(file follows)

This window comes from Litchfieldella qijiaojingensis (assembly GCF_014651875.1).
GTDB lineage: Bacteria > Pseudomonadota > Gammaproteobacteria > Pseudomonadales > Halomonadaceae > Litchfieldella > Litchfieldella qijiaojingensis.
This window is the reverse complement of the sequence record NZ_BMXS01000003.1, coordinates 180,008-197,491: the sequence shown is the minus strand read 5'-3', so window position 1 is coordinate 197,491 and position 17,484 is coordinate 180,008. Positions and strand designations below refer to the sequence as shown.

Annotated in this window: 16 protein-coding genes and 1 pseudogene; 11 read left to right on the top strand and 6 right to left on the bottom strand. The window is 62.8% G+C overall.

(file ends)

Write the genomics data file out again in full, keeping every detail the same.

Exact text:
This window comes from Litchfieldella qijiaojingensis (assembly GCF_014651875.1).
GTDB lineage: Bacteria > Pseudomonadota > Gammaproteobacteria > Pseudomonadales > Halomonadaceae > Litchfieldella > Litchfieldella qijiaojingensis.
This window is the reverse complement of the sequence record NZ_BMXS01000003.1, coordinates 180,008-197,491: the sequence shown is the minus strand read 5'-3', so window position 1 is coordinate 197,491 and position 17,484 is coordinate 180,008. Positions and strand designations below refer to the sequence as shown.

Annotated in this window: 16 protein-coding genes and 1 pseudogene; 11 read left to right on the top strand and 6 right to left on the bottom strand. The window is 62.8% G+C overall.